Visiting with Mauricio Gonzalez Carreno at Estacion Yumbel
How Hard is Wine Making in Chile?

Gonzalez Bastias wines in Maule Chile

Monday we made the three hour drive up from Bio Bio to visit Gonzalez Bastias in the Maule valley.  We took our time and had some street food in the working city of Talca.  We ran into intense street demonstration between young women protesting for equal rights and saw them get confronted by riot police.  Chile is in an intersting situation right now.  They're still moving on from the rule of Augusto Pinochet (a brutal military dictator who ruled until 1990) and are about to vote on a new constitution.  The country has modernized quickly but it's happened at different speeds in different parts of the country.  There's intense inequality and a strong social movement has started to address that.  Overall it was a hot, intense, edgy day everywhere we went. 

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I decided to hop out and try to run the final 18K to the Gonzalez Bastias winery.  Let me tell you: that road is all hills!  It was about 90 degrees and there wasn't a cloud in the sky.  I made it 10K but the heat, steep hills, and the recent lunch I'd eaten all took a toll and I didn't run the final 8K.  

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Bastias signThe landscape was beautiful, intense, and harsh.  Most of it was just totally empty and the dirt road was so rough we were worried our Citroen wouldn't even make it.  And then we dropped down out of the hills and drove through a beautiful gate made of thinly split logs.  we drove into this green oasis of verdant ancient Pais vines that looked like small trees and grew up to head height!  We walked into the covered but open air winery and were greeted by this towering guy in a suitably big straw hat who immediately poured us glasses of still fermenting grape juice and then got us cans of beer.  This was Jose Luiz.   He welcomed us and launched right in to talking about the wines he had fermenting, the empanadas we were going to have for dinner, and how much he loved this land! 

Bastias

 

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We walked into the vineyard with him and he took great pride in lifting up the dense leaf cover and showing us the massive trunks of the 200 year old vines and all the huge grape clusters that Pais is so good at producing.  He said he plowed the vineyards with his horses mid season and then used hoes to keep some of the other plants from growing in too much, but that he didn't spray anything at all because the Pais is so vigorous and that wine should be made in the vineyard.  He said that when he does prune he just leaves the cuttings where they fall to decompose.  

Jose L with vine

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Jose Luiz said that the land owned him, not the other way around.  The idea of man owning land is crazy to him.  He had been born there, he said he would die there, and these 200 year old vines would keep producing amazing grapes.  The vines would not cry for him!  Matt said maybe the land would shed a little tear?  Jose Luiz said no, he had raised his kids well to continue maintaining this farm so that the land wouldn't miss him or cry at all.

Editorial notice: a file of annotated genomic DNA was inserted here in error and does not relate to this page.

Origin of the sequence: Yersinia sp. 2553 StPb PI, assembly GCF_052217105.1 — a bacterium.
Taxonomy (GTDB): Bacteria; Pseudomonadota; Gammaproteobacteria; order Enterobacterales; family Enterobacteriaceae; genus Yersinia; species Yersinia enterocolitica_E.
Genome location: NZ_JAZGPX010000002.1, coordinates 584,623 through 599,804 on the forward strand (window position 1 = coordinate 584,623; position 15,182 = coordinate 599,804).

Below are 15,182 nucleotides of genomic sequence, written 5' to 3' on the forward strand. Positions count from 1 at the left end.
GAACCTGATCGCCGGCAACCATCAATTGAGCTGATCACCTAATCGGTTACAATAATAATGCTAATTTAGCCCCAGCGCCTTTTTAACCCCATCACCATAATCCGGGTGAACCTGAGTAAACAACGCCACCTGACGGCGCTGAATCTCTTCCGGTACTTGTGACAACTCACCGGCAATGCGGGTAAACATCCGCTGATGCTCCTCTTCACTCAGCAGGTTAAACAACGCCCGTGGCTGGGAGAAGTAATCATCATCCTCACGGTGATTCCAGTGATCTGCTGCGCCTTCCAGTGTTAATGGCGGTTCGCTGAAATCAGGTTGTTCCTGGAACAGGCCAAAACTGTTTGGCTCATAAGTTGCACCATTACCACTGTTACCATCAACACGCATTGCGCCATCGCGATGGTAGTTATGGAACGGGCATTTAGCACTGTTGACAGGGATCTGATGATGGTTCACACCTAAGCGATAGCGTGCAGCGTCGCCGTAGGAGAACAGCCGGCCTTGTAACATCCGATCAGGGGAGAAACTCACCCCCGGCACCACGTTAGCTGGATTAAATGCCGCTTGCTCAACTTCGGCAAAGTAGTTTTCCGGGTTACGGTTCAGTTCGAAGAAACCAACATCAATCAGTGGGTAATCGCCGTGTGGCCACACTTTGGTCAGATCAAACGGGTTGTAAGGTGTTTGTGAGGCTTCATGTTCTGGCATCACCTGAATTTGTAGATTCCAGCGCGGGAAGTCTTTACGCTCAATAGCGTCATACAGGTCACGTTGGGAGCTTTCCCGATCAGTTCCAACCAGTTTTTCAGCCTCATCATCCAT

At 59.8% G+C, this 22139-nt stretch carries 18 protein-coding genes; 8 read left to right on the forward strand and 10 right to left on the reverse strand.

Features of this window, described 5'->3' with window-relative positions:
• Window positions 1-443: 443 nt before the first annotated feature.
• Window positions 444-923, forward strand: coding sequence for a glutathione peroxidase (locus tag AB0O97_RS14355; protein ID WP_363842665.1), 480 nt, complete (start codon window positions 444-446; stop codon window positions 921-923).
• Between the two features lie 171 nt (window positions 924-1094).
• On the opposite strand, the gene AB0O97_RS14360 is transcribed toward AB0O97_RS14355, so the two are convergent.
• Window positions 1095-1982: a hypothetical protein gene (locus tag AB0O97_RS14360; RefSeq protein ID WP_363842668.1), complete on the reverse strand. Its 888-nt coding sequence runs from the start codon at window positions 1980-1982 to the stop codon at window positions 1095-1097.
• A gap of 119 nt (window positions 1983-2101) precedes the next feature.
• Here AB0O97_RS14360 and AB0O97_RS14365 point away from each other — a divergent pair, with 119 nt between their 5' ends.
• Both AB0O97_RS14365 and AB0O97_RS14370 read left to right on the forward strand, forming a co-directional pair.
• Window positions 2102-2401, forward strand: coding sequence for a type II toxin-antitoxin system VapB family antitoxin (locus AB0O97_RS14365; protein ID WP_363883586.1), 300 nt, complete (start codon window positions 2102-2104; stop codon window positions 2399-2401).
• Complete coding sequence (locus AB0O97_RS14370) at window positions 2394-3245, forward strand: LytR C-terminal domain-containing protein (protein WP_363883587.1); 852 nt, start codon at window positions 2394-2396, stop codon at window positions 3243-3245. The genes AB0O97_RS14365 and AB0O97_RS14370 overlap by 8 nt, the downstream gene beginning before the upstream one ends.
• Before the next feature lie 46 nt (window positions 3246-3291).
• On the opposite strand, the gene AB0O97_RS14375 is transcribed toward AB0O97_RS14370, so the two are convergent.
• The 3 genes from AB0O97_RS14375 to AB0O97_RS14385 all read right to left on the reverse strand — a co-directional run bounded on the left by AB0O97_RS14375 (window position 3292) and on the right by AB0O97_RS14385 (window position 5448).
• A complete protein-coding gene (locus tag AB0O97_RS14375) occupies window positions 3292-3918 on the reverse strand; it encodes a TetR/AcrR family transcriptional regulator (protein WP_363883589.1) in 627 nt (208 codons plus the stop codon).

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We sat around outside eating amazing pork terrine for dinner that he had made himself.  Although his heart was very much in his little farm he was very well traveled.  He said years ago he had tried a bottle of Italian wine that had blown his mind and so he had decided to travel to learn more about wine other places.  I assume that was part of why he started exporting his wines 7 years ago.  He had traveled extensively in Italy and we talked about our shared love of Sicily.  He had also visited places like the Jura in France and I'm sure that extra knowledge helped improve his wine.  

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His wine making is very natural, but he has a lifetime of experience.  He uses open cement fermenters, huge old Chilean wood Rauli barrels, and some stainless steel.  We drank his current release wines but also a Naranja skin contact white from 2017 and a Matorral red from 2010.  The 2010 was great and very harmonious!  He echoed some of the things I've heard from other wine makers: he worries that people will associate "natural" wine with wines that are funky.  To him natural wine should just be delicious and honest and taste like the place it comes from.  Wines that are "funky" are generally just poorly made.  Yes, funky is a subjective word and give him a break because he doesn't speak English, but he has a point that there is a segment of the natural wine pantheon that includes wines that are flawed.  That's totally ok, but I think he was worried that "natural" wine would come to be defined as wine with flaws.  

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Then he showed us around the mud brick adobe house he had built him self.  I noticed a lot of interesting books like the I Ching and poetry from Gabriel Garcia Marquez kicking around, reinforcing the take away that he was more worldly and thoughtful that you would expect a guy who lives in such an incredibly remote place to be.  Jose Luiz was a super sweet joyful guy and his wines are fantastic.  I'm honored to work with them

20200310_080634Here's the view from the "driveway" looking down at Jose Luiz's little world.  Those are all the vineyards of Gonzalez Bastias and the Maule river out beyond them.  If you zoom in you can see Jose Luiz walking down the drive way with his dogs.

 

Here's a video of a vineyard walk with Jose Luis

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